Breaking it down by voting groups, Trump won the white vote (57% t0 37% for Clinton), but won college-educated whites voters only by 48% to 45%. Many people felt disenfranchised by the Clinton campaign; and the anger of white Bernie Sanders voters showed up in states such as Michigan and Wisconsin, states whose Democrats had supported Sanders in the primaries but voted for Trump in the general elections. The majority of all minority groups voted for Clinton. While African-American turnout was lower than 2012, still 88% voted for Clinton. Hispanic voting was up, but lower than other groups. It was not as heavily pro-Hillary as expected; while 65% voted for Clinton, while 71% had voted for Obama in 2012. More Hispanics voted for Trump than had for Mitt Romney four years earlier.
While 54% of all women voters chose Clinton, and women in all minority categories voted for Clinton, this did not hold true for white women, 54% of whom voted for Trump. The large turnout of women voters for Clinton upon which her campaign was counting did not happen. Clinton’s 12-point margin over Trump among women was only one percentage point higher than Obama claimed in 2012.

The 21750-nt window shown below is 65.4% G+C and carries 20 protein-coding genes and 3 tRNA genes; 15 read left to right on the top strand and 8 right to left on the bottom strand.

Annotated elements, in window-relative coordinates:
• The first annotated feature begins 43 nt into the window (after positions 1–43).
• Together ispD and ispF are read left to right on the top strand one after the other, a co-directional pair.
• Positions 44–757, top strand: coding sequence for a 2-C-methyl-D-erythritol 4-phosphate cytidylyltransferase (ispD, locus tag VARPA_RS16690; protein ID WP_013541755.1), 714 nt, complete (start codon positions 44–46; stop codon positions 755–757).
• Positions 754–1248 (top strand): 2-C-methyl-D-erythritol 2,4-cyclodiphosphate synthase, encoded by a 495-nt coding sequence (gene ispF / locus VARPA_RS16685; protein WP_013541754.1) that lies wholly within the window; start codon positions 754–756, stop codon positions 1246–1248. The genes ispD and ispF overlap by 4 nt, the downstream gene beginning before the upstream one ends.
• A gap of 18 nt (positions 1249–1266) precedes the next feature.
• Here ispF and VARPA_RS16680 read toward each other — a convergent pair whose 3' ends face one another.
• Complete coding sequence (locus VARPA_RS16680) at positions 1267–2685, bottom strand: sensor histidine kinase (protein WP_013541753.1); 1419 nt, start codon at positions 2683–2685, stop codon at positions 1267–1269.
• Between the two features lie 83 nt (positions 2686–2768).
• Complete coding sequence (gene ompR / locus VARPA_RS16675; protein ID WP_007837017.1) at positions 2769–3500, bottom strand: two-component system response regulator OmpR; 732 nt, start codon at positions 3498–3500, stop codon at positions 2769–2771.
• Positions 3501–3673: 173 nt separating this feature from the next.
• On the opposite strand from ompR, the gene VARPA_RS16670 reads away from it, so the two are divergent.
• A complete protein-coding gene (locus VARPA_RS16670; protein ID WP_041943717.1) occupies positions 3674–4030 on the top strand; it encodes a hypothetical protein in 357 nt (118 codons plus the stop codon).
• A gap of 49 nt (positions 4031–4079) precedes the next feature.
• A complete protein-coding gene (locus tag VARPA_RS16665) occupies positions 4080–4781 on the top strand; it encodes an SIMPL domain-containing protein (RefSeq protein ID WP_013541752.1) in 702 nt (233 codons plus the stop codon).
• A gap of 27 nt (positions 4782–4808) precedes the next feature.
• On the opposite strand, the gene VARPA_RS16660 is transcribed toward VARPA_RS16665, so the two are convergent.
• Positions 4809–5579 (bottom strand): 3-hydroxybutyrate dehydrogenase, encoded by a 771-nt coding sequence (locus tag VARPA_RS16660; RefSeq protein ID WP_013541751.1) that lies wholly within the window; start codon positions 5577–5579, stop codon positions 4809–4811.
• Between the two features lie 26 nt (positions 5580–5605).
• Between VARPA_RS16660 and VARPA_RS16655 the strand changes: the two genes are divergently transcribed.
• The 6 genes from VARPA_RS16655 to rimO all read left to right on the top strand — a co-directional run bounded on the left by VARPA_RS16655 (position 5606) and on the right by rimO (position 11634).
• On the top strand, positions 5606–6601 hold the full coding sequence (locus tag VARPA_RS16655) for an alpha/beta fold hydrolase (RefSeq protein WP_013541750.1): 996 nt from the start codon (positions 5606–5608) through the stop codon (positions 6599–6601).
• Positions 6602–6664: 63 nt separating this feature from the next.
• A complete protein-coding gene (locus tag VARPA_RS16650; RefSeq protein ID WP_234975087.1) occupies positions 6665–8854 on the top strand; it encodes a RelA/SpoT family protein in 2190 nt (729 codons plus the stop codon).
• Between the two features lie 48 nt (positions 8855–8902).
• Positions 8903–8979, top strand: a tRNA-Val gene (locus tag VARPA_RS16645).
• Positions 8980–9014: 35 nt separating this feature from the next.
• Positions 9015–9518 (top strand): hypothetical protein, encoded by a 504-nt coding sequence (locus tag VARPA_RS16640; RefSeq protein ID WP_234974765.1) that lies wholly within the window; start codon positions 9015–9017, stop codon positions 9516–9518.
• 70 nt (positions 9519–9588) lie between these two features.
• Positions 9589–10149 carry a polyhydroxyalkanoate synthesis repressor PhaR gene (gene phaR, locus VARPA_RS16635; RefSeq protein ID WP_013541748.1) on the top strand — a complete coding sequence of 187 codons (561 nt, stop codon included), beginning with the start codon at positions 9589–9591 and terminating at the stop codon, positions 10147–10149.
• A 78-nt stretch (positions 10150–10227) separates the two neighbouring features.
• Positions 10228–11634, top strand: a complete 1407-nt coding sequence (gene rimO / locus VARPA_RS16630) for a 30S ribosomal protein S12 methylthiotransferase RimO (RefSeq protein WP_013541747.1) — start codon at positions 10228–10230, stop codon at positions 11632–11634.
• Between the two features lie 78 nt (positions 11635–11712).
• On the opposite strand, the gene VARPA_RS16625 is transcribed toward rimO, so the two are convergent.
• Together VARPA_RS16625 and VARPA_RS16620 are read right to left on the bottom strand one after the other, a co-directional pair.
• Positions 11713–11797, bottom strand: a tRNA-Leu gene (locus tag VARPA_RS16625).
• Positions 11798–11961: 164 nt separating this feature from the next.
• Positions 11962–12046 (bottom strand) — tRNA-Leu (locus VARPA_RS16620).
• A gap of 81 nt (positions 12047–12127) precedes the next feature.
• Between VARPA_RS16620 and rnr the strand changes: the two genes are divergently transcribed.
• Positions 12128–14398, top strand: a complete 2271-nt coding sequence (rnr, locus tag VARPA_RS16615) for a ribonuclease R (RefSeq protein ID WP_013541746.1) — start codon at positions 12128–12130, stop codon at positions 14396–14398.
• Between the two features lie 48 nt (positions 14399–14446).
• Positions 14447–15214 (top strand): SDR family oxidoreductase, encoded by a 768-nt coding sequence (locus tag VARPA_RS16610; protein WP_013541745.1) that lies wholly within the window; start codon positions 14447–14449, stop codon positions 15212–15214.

Getting People Involved
Lately activists are emerging particularly from two groups: women and millennials. Beginning with women: while men vote for women candidates as often as they vote for men, and while women have long been activists, as a group they have been reluctant to run for office — currently making up only 20 percent of elected officials in the U.S. Women tend to enter electoral politics at lower levels such as school boards, and once in office, are less likely to climb the political ladder for higher office. The gender gap increases with the level of elected office. Men are 16% more likely to be recruited by political actors, or even encouraged to run by family and friends. Finally, women often see the qualities desired for candidates, such as ambitious or risk-taking, as not very feminine, and few see their spouses taking over household responsibilities if they were to run. Happily, as of the middle of February, 390 women are planning to run for the House of Representatives, as compared to 272 women who filed to run before state deadlines in 2016.